By Houses & Holes
Reproduced with kind permission from Macrobusiness.com.au
From Jeremy Grantham:
The simplest argument for the oil price decline is for once correct. A wave of new U.S. fracking oil could be seen to be overtaking the modestly growing global oil demand.
It became clear that OPEC, mainly Saudi Arabia, must cut back production if the price were to stay around $100 a barrel, which many, including me, believe is necessary to justify continued heavy spending to find traditional oil.
The Saudis declined to pull back their production and the oil market entered into glut mode, in which storage is full and production continues above demand.
Under glut conditions, oil (and natural gas) is uniquely sensitive to declines toward marginal cost (ignoring sunk costs), which can approach a few dollars a barrel – the cost of just pumping the oil.
Oil demand is notoriously insensitive to price in the short term but cumulatively and substantially sensitive as a few years pass.
The Saudis are obviously expecting that these low prices will turn off U.S. fracking, and I’m sure they are right. Almost no new drilling programs will be initiated at current prices except by the financially desperate and the irrationally impatient, and in three years over 80% of all production from current wells will be gone!
Thus, in a few months (six to nine?) I believe oil supply is likely to drop to a new equilibrium, probably in the $30 to $50 per barrel range.
For the following few years, U.S. fracking costs will determine the global oil balance. At each level, as prices rise more, fracking production will gear up. U.S. fracking is unique in oil industry history in the speed with which it can turn on and off.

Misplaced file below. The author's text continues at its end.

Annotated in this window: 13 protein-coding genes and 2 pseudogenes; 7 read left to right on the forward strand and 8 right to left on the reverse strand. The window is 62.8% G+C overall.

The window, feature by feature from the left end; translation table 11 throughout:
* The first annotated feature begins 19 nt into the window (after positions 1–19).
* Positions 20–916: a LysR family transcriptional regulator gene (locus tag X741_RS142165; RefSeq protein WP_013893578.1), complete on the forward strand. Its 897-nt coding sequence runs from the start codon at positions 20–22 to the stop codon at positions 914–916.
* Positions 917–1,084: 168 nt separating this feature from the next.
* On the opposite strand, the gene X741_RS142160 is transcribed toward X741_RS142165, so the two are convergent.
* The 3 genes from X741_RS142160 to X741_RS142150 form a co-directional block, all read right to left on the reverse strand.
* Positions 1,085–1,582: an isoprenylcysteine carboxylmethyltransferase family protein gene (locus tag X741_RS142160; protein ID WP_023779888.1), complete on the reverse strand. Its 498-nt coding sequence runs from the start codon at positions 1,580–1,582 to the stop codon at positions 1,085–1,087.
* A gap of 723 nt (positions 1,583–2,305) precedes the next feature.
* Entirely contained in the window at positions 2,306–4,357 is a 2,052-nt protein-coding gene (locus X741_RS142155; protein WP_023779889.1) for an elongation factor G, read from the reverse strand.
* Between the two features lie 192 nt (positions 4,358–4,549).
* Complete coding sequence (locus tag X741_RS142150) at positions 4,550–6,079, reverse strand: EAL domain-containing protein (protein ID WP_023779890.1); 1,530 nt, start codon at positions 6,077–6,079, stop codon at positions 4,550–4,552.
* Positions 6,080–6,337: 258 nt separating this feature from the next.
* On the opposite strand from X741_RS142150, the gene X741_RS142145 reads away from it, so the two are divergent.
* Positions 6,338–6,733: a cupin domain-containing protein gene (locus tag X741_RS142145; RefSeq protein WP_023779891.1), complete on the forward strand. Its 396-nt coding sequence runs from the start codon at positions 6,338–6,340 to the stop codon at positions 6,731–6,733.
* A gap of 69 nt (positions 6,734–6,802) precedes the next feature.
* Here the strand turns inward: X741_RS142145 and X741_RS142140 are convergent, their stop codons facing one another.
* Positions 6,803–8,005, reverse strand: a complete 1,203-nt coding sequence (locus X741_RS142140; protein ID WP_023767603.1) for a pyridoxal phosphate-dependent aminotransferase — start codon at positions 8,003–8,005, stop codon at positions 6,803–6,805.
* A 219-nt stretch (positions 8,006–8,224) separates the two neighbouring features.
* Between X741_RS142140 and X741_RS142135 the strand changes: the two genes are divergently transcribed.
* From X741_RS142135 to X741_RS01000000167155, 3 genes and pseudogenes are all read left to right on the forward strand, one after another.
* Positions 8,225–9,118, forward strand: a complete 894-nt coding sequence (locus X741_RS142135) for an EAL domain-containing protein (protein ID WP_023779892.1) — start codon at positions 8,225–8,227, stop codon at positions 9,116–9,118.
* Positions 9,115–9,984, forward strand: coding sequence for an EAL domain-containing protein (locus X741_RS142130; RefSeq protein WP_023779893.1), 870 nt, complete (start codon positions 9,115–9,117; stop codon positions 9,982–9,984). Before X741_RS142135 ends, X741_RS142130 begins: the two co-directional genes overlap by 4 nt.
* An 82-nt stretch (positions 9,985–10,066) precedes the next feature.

In five to eight years, depending on global GDP growth and how quickly prices recover, U.S. fracking production will start to peak out and the full cost of an incremental barrel of traditional oil will become, once again, the main input into price. This is believed to be about $80 today and rising. In five to eight years it is likely to be $100 to $150 in my opinion.
U.S. fracking reserves that are available up to $120 a barrel are probably only equal to about one year of current global demand. This is absolutely not another Saudi Arabia.
Saudi Arabia has probably made the wrong decision for two reasons:
First, unintended consequences: a price decline of this magnitude has generated a real increase in global risk. For example, an oil producing country under extreme financial pressure may make some rash move. Oil company bankruptcy might also destabilize the financial world. Perversely, the Saudis particularly value stability.
Second, the Saudis could probably have absorbed all U.S. fracking increases in output (from today’s four million barrels a day to seven or eight) and never have been worse off than producing half of their current production for twice the current price … not a bad deal.
Only if U.S. fracking reserves are cheaper to produce and much larger than generally thought would the Saudis be right. It is a possibility, but I believe it is not probable.
The arguments that this is a demand-driven bust do not seem to tally with the data, although longer term the lack of cheap oil will be a real threat if we have not pushed ahead with renewables.
Most likely though, beyond 10 years electric cars and alternative energy will begin to eat into potential oil demand, threatening longer-term oil prices.
Exactly right, though in my view the equilibrium price will be more like $50 than $30 for the next half decade.
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